Jeremy Glaser: I'm Jeremy Glaser with Morningstar. I'm at here at the 2011 Consumer Electronic Show in Las Vegas, and something that everyone has been talking about are smartphones. This is no surprise that smartphones have been a category that's going extremely quickly, but there are three things that we have noticed at the show that have really stood out to us.
The first has been 4G networks and how important they are and how quickly they're rolling out. So far there aren't a lot of 4G phones available. Sprint has really the only large 4G network available in the United States. They've had one really signature phone, the EVO that they've had on that network.
But starting in the first half of 2011, there is just going to be a proliferation of devices that are going to run on both Verizon and Sprint's networks. AT&T will start to rollout 4G, and T-Mobile has rolled out their version of 4G, which is a slightly different variant. I think it's amazing just how quickly some of these data services are being adopted.
The chairman and CEO of Verizon believes that the adoption rate is going to be much faster than 3G, much faster than people anticipate. And that before you know it, a lot of the new devices are going to have this more powerful network. People want a lot of data. They want be able to stream video. They want to be able to do all of these things that they're used to. I think certainly the 4G networks will let them do it.
The second thing that's become really apparent is how important Android is in the mobile ecosystem. We might be standing here at the Microsoft booth in front of some Windows Phone 7 devices, which people are excited about, but certainly there is not nearly as much buzz as there is around Google's operating system--with their Gingerbread that's rolling out now on a few select phones and with talk of the 3.0 system Honeycomb. There is just a lot of OEMs, a lot of device manufacturers, that really think that Google and the Android platform is the future, and is really the one that can go toe-to-toe with the iPhone.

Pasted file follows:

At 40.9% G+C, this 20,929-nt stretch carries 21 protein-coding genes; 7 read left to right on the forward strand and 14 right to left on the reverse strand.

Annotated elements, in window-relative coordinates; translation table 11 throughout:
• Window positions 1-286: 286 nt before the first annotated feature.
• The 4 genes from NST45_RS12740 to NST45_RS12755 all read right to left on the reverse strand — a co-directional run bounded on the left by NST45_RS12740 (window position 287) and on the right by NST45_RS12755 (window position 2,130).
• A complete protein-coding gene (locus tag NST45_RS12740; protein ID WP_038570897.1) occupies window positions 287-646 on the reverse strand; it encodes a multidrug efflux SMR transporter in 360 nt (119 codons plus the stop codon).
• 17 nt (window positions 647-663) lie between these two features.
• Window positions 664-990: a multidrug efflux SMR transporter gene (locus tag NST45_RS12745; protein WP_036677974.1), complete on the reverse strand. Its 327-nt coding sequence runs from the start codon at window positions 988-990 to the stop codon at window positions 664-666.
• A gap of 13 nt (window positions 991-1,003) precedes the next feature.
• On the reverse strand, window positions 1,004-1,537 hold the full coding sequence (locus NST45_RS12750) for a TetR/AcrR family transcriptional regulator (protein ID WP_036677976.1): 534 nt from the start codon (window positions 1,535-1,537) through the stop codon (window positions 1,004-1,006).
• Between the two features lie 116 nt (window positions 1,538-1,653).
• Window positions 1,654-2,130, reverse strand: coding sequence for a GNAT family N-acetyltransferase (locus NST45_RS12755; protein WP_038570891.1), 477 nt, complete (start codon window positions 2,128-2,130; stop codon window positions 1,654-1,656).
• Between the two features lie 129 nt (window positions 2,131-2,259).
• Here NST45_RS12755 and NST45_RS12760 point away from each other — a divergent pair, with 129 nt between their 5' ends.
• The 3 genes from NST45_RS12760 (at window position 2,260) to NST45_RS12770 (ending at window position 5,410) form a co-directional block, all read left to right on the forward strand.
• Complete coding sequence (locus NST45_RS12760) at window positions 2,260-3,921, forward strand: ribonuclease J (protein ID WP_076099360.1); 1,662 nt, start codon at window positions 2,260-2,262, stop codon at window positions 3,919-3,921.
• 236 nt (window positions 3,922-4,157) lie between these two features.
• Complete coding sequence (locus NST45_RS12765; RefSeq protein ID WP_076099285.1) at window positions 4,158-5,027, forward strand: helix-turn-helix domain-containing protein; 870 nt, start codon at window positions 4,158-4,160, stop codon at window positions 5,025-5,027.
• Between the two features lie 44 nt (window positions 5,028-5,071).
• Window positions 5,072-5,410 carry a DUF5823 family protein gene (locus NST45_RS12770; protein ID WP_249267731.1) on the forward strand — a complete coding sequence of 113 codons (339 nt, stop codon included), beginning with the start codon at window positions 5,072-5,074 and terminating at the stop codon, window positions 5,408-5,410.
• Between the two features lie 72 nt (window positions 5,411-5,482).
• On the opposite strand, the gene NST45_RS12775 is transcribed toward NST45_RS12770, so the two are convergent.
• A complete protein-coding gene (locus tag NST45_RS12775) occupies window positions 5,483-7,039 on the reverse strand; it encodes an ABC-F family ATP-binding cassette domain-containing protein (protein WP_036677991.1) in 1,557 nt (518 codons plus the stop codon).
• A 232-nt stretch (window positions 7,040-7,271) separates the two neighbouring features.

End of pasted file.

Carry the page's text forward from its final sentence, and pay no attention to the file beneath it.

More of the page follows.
The number of applications has increased really substantially. Consumer excitement around the platform and consumer knowledge about the platform continues to ramp. I think it shows that Android and iPhone and iOS and the Apple platform are really the two to beat. I think the Microsoft Web OS, BlackBerry are really going to be playing catch-up for a while. They have some good devices. They have some good products. They're certainly going to be there, but Android is looking really strong right now.
Finally, I think what's been incredible just how powerful some of these new phones are. Motorola has released a new phone that has a dual core processor that can dock to a desktop monitor, can dock to a laptop station, and can really become a full-featured netbook. The fact that a device that's incredibly small, the size of regular smartphone, has such a big processor, has so much memory, can run a large display, can work just like a computer, is pretty incredible.
I think it comes back to that theme that people demand that performance wherever they go. Smartphones are getting more powerful, more powerful, more powerful, are really moving into at least performance-wise into the same categories, as a lot of portable computers.
I think it's an interesting trend. I think it's one that's going to continue for a while. I think obviously people want more power. It doesn't seem like there is any signs of abating anytime soon.